T-Minus

Picture this. Because I don’t have one, because it was too awesome to stop for one. 
I teach a writing workshop to a group of kids between the ages of 7 and 12. We meet once every two weeks and embark on different writing adventures. We’ve created poems. They wrote stories with animals for characters. We’ve explored the personal narrative and we’ve written object essays. 

I decided to introduce our workshop to writing news stories. Look at your newspaper. Look at your news screen. There are not very many stories that are respectable or decent enough to share with children. It is really almost impossible. There is death, destruction, and more death. And if it isn’t death it is a scandal or political. But, this week, SpaceX was the news as they prepared for today’s rocket launch.

I would like to personally thank Elon Musk for being wealthy enough and brave enough and smart enough to send a gigantic rocket into space today. 

I found some interesting news stories about this “experiment”. This wasn’t fake news. It is very real news. It is scientific, it is crazy, it is informative, it is brave, it is smart, it is history, it is progress, it is questionable. My favorite question at workshop was, “Why didn’t he send an old beat up car that doesn’t work anymore instead of a perfectly good car.” Followed by, “What will he drive now?”

After dissecting news stories for the who, what, when, where, why, how, and some quotes, and a lead and a headline, we spent time working on our own news stories - “Something happened to grandmas car”, “Our car is about to turn over 100,000 miles and we are going to push it that 100,000 mile because there is a song about a family that did this”, “It is spring,” “the Eagles won the Super Bowl,” “Squirrels ate the squirrel feed we made,” “My dad just received $500 worth of new tools from a company that could not replace his battery for his nut driver,” and “Friend struggling with appendectomy recovery”. I am so impressed with their ability to find news. And I would so much rather read these stories than the current offerings.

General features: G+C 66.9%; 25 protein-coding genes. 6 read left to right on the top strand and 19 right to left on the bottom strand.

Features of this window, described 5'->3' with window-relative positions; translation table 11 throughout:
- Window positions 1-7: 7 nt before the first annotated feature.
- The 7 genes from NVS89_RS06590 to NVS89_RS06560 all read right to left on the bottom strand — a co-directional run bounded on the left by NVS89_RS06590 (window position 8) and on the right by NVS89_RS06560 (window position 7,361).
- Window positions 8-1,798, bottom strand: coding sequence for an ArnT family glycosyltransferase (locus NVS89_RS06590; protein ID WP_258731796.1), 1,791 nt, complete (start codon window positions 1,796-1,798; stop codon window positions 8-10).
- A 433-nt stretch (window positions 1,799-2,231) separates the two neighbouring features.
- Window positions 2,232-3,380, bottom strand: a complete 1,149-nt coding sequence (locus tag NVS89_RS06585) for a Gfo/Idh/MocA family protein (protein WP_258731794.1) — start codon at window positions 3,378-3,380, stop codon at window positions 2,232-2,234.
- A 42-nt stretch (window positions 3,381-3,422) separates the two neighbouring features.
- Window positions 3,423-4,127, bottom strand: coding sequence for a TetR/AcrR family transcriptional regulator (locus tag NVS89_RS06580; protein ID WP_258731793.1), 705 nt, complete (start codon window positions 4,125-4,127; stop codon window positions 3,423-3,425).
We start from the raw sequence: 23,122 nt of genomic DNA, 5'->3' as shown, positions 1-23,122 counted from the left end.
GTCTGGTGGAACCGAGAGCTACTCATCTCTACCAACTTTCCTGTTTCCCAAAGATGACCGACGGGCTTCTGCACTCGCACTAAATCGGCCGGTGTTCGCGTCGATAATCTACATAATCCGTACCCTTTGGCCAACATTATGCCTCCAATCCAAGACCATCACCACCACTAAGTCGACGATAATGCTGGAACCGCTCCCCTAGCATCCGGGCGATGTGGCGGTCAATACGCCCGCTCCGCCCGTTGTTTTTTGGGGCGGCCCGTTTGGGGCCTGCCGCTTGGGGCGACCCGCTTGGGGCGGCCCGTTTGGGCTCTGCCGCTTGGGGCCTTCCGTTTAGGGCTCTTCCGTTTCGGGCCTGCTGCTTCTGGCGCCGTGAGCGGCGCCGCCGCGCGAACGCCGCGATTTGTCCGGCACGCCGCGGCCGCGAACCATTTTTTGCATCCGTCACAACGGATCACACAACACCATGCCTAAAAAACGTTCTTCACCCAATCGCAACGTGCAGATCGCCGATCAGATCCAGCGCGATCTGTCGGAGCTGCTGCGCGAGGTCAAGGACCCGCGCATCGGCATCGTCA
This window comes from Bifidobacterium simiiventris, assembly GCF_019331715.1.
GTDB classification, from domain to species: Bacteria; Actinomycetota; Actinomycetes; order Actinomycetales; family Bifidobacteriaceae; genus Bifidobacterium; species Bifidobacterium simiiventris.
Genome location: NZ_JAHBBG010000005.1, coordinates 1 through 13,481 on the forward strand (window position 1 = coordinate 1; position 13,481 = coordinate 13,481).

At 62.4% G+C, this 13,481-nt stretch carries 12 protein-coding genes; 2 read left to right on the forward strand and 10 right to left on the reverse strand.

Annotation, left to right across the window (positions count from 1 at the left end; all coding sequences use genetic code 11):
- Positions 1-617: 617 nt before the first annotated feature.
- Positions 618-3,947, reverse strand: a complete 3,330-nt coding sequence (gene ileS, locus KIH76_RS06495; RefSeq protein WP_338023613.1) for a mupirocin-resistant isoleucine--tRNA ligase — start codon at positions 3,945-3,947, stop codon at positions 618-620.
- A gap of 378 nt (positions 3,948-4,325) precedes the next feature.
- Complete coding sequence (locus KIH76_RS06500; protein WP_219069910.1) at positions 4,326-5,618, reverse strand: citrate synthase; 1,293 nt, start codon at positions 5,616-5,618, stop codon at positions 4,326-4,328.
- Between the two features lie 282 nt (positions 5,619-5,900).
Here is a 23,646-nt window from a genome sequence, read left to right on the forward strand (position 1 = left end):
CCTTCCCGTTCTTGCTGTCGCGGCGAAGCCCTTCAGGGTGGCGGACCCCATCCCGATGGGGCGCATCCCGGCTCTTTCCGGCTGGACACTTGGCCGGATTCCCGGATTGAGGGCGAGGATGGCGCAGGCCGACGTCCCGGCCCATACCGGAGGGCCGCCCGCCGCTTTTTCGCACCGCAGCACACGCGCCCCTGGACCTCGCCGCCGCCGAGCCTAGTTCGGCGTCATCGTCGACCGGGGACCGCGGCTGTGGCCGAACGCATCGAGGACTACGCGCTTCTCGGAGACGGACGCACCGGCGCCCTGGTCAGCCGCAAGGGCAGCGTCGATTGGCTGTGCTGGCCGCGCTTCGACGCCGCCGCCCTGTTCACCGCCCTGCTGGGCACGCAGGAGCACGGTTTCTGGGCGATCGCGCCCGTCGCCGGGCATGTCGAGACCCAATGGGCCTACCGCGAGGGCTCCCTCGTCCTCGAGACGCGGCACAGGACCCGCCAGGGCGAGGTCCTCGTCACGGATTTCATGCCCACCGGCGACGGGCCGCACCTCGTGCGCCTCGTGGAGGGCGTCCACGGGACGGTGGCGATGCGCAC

As you can only imagine, an hour of sitting and doing this leads to some squirms, so we set the kids loose to play. Within the hour, the launch that we had just read about was set for take off. 

I called the kids inside to stand around my 8x11 inch laptop screen to watch the launch. A launch that wasn’t necessarily set to actually succeed, but hopefully. Elon Musk himself said, It will be a great rocket launch or the best fire works display.”  Fifteen kids shouted down the count down. “10, 9, 8, 7, 6, 5, 4, 3, 2, 1. Lift off!”  And the rocket launched and worked and it was incredible and it was beautiful and scientific and crazy and informative and brave and smart and history and progress and questionable. They cheered and shouted as it succeeded! Suddenly they had the thought that, because we are not too too far away, they might be able to see it. They ran outside and FOUND THE ROCKET SHOOTING THROUGH THE SKY!!!! 

I remember like it was yesterday, January 28, 1986. This day, I was in 4th grade. We knew the shuttle, loaded with our heroes, was headed to space. We knew it was going. Then we knew it didn’t make it. Our entire school gathered and cried and sat in silence in our chapel and prayed. We were in shock. We didn’t know what to think or feel. It was a disaster. It was not good. 

Today, there were no humans on that rocket, and — it made it. It was successful. It wasn’t a disaster. A crew of children sat and stared and smiled in amazement. They watched the boosters simultaneously land back on the launch pad and laughed at the shiny red car playing a crazy song they don’t know. And instead of mourning a disaster, we celebrate and dream.

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